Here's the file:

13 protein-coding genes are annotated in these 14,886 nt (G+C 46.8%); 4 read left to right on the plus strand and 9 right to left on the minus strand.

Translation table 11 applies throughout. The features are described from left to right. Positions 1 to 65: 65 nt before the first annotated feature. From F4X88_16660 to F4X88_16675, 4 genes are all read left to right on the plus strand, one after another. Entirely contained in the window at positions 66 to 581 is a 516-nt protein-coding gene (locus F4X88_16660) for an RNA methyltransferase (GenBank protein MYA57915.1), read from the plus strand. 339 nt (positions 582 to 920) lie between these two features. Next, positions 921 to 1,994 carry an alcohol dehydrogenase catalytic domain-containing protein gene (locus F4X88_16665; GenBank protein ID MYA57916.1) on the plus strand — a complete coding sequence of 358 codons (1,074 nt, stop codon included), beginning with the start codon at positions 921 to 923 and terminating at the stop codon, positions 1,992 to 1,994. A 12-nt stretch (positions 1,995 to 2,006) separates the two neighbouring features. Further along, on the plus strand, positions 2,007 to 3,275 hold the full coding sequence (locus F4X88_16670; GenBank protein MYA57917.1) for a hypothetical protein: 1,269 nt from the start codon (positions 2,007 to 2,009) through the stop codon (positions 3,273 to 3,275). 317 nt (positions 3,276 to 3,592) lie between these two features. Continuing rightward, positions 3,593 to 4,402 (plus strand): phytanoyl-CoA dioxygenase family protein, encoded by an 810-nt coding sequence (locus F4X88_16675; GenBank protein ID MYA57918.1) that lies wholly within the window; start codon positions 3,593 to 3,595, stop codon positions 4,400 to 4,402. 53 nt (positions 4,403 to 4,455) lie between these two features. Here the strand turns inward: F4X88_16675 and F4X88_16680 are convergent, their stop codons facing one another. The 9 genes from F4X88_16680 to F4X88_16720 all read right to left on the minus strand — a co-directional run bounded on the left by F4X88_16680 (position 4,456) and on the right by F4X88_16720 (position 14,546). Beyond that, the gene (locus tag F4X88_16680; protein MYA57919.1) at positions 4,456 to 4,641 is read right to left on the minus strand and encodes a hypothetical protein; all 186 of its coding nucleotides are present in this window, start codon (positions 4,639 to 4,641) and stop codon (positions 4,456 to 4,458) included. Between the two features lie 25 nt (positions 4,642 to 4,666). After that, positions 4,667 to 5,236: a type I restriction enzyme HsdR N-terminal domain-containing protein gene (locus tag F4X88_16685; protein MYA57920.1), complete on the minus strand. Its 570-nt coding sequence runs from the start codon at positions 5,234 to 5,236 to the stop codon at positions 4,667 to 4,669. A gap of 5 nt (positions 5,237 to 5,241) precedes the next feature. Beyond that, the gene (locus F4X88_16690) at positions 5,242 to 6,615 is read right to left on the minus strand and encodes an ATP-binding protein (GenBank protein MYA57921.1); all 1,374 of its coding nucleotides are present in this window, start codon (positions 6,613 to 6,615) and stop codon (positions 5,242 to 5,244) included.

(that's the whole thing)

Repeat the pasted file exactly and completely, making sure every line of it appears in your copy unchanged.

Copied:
13 protein-coding genes are annotated in these 14,886 nt (G+C 46.8%); 4 read left to right on the plus strand and 9 right to left on the minus strand.

Translation table 11 applies throughout. The features are described from left to right. Positions 1 to 65: 65 nt before the first annotated feature. From F4X88_16660 to F4X88_16675, 4 genes are all read left to right on the plus strand, one after another. Entirely contained in the window at positions 66 to 581 is a 516-nt protein-coding gene (locus F4X88_16660) for an RNA methyltransferase (GenBank protein MYA57915.1), read from the plus strand. 339 nt (positions 582 to 920) lie between these two features. Next, positions 921 to 1,994 carry an alcohol dehydrogenase catalytic domain-containing protein gene (locus F4X88_16665; GenBank protein ID MYA57916.1) on the plus strand — a complete coding sequence of 358 codons (1,074 nt, stop codon included), beginning with the start codon at positions 921 to 923 and terminating at the stop codon, positions 1,992 to 1,994. A 12-nt stretch (positions 1,995 to 2,006) separates the two neighbouring features. Further along, on the plus strand, positions 2,007 to 3,275 hold the full coding sequence (locus F4X88_16670; GenBank protein MYA57917.1) for a hypothetical protein: 1,269 nt from the start codon (positions 2,007 to 2,009) through the stop codon (positions 3,273 to 3,275). 317 nt (positions 3,276 to 3,592) lie between these two features. Continuing rightward, positions 3,593 to 4,402 (plus strand): phytanoyl-CoA dioxygenase family protein, encoded by an 810-nt coding sequence (locus F4X88_16675; GenBank protein ID MYA57918.1) that lies wholly within the window; start codon positions 3,593 to 3,595, stop codon positions 4,400 to 4,402. 53 nt (positions 4,403 to 4,455) lie between these two features. Here the strand turns inward: F4X88_16675 and F4X88_16680 are convergent, their stop codons facing one another. The 9 genes from F4X88_16680 to F4X88_16720 all read right to left on the minus strand — a co-directional run bounded on the left by F4X88_16680 (position 4,456) and on the right by F4X88_16720 (position 14,546). Beyond that, the gene (locus tag F4X88_16680; protein MYA57919.1) at positions 4,456 to 4,641 is read right to left on the minus strand and encodes a hypothetical protein; all 186 of its coding nucleotides are present in this window, start codon (positions 4,639 to 4,641) and stop codon (positions 4,456 to 4,458) included. Between the two features lie 25 nt (positions 4,642 to 4,666). After that, positions 4,667 to 5,236: a type I restriction enzyme HsdR N-terminal domain-containing protein gene (locus tag F4X88_16685; protein MYA57920.1), complete on the minus strand. Its 570-nt coding sequence runs from the start codon at positions 5,234 to 5,236 to the stop codon at positions 4,667 to 4,669. A gap of 5 nt (positions 5,237 to 5,241) precedes the next feature. Beyond that, the gene (locus F4X88_16690) at positions 5,242 to 6,615 is read right to left on the minus strand and encodes an ATP-binding protein (GenBank protein MYA57921.1); all 1,374 of its coding nucleotides are present in this window, start codon (positions 6,613 to 6,615) and stop codon (positions 5,242 to 5,244) included.